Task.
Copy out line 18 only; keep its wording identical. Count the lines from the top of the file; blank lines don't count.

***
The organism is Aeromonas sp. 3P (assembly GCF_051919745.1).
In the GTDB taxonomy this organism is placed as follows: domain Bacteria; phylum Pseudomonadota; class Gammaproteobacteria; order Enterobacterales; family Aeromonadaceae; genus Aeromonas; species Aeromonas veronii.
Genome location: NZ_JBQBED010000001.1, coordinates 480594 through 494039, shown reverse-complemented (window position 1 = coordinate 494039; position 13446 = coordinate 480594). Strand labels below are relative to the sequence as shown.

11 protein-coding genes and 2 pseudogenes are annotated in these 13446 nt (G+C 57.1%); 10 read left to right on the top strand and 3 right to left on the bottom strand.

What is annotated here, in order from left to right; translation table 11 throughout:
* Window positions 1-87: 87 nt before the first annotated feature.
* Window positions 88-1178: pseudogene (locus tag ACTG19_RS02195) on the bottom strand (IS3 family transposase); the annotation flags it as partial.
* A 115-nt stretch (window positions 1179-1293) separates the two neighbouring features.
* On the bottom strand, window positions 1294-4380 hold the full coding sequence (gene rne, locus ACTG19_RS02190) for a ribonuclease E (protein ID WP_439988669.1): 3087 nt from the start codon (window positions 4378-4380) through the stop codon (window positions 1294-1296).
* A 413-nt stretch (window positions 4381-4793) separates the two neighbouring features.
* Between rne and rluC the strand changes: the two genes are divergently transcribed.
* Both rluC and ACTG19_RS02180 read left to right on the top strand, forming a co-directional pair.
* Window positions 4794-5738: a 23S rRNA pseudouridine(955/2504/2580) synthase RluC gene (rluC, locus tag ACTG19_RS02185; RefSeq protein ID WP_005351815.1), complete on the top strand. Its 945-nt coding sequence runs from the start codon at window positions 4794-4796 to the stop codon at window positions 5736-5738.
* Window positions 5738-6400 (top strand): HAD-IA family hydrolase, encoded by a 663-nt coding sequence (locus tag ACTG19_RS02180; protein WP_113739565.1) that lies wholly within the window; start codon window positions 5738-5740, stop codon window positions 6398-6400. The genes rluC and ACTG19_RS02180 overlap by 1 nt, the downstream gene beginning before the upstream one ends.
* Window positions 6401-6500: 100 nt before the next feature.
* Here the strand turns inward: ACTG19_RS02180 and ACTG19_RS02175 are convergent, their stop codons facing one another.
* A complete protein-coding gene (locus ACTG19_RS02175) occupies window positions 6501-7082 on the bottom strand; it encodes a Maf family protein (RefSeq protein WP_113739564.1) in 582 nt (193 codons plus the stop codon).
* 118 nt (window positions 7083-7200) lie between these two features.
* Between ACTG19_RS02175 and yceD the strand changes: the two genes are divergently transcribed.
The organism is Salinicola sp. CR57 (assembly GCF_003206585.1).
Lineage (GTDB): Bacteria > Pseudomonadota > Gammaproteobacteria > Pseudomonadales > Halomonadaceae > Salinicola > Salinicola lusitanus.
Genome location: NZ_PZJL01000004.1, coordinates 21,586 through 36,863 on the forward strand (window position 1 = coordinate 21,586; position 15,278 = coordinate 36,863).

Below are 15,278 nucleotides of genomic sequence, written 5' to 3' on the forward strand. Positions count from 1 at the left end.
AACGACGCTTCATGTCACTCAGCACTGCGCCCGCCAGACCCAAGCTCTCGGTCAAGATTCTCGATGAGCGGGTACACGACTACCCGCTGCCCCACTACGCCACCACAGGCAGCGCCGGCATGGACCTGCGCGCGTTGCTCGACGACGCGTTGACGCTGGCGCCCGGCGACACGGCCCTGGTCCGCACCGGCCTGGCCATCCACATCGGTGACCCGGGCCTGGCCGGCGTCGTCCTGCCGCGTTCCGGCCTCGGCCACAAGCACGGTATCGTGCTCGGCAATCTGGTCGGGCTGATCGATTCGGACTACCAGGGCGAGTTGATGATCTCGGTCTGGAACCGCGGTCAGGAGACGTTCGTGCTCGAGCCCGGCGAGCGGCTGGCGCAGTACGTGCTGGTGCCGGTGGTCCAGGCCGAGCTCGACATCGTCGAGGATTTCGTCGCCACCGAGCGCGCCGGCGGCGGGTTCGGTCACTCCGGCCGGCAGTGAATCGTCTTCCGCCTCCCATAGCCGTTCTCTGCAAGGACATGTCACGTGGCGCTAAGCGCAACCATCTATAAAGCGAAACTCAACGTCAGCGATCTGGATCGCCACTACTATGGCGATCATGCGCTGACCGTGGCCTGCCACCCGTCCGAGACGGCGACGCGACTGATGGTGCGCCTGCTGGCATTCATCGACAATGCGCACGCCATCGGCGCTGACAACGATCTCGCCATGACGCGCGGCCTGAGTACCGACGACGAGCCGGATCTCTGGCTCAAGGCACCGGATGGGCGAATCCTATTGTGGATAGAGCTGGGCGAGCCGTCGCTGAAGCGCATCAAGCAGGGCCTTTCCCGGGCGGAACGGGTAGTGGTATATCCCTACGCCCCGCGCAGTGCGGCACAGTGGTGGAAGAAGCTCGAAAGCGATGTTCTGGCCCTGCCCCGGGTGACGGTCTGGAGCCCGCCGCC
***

* 118 nt (window positions 7083-7200) lie between these two features.